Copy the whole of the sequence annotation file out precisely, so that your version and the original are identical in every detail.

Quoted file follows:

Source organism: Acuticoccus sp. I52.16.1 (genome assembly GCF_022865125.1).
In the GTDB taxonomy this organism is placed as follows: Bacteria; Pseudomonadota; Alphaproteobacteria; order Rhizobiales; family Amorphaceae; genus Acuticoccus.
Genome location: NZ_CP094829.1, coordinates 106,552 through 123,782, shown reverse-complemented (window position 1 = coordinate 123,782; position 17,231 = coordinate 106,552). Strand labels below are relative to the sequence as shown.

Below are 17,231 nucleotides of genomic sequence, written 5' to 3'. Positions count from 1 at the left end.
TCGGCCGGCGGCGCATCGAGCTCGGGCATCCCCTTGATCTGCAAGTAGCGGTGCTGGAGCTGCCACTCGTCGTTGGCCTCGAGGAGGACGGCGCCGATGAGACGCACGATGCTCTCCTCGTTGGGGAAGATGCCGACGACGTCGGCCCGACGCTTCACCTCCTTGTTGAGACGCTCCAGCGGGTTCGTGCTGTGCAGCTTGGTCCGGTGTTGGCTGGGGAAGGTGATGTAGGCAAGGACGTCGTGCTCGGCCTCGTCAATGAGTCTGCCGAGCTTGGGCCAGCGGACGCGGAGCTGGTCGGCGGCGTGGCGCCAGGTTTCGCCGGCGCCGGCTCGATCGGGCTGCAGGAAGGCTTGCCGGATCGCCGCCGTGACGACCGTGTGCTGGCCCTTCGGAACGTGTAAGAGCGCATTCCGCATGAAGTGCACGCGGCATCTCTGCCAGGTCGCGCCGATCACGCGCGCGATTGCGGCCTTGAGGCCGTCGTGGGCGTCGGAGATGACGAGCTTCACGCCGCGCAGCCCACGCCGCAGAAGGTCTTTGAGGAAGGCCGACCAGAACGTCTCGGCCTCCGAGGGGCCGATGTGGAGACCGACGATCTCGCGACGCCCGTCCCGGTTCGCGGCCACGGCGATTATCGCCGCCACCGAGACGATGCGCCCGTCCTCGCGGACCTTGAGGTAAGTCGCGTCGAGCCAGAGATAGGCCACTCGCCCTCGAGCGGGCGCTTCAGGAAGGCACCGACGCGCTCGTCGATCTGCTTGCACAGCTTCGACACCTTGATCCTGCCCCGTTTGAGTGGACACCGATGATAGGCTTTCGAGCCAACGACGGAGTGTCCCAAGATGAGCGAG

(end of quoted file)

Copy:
Source organism: Acuticoccus sp. I52.16.1 (genome assembly GCF_022865125.1).
In the GTDB taxonomy this organism is placed as follows: Bacteria; Pseudomonadota; Alphaproteobacteria; order Rhizobiales; family Amorphaceae; genus Acuticoccus.
Genome location: NZ_CP094829.1, coordinates 106,552 through 123,782, shown reverse-complemented (window position 1 = coordinate 123,782; position 17,231 = coordinate 106,552). Strand labels below are relative to the sequence as shown.

Below are 17,231 nucleotides of genomic sequence, written 5' to 3'. Positions count from 1 at the left end.
TCGGCCGGCGGCGCATCGAGCTCGGGCATCCCCTTGATCTGCAAGTAGCGGTGCTGGAGCTGCCACTCGTCGTTGGCCTCGAGGAGGACGGCGCCGATGAGACGCACGATGCTCTCCTCGTTGGGGAAGATGCCGACGACGTCGGCCCGACGCTTCACCTCCTTGTTGAGACGCTCCAGCGGGTTCGTGCTGTGCAGCTTGGTCCGGTGTTGGCTGGGGAAGGTGATGTAGGCAAGGACGTCGTGCTCGGCCTCGTCAATGAGTCTGCCGAGCTTGGGCCAGCGGACGCGGAGCTGGTCGGCGGCGTGGCGCCAGGTTTCGCCGGCGCCGGCTCGATCGGGCTGCAGGAAGGCTTGCCGGATCGCCGCCGTGACGACCGTGTGCTGGCCCTTCGGAACGTGTAAGAGCGCATTCCGCATGAAGTGCACGCGGCATCTCTGCCAGGTCGCGCCGATCACGCGCGCGATTGCGGCCTTGAGGCCGTCGTGGGCGTCGGAGATGACGAGCTTCACGCCGCGCAGCCCACGCCGCAGAAGGTCTTTGAGGAAGGCCGACCAGAACGTCTCGGCCTCCGAGGGGCCGATGTGGAGACCGACGATCTCGCGACGCCCGTCCCGGTTCGCGGCCACGGCGATTATCGCCGCCACCGAGACGATGCGCCCGTCCTCGCGGACCTTGAGGTAAGTCGCGTCGAGCCAGAGATAGGCCACTCGCCCTCGAGCGGGCGCTTCAGGAAGGCACCGACGCGCTCGTCGATCTGCTTGCACAGCTTCGACACCTTGATCCTGCCCCGTTTGAGTGGACACCGATGATAGGCTTTCGAGCCAACGACGGAGTGTCCCAAGATGAGCGAG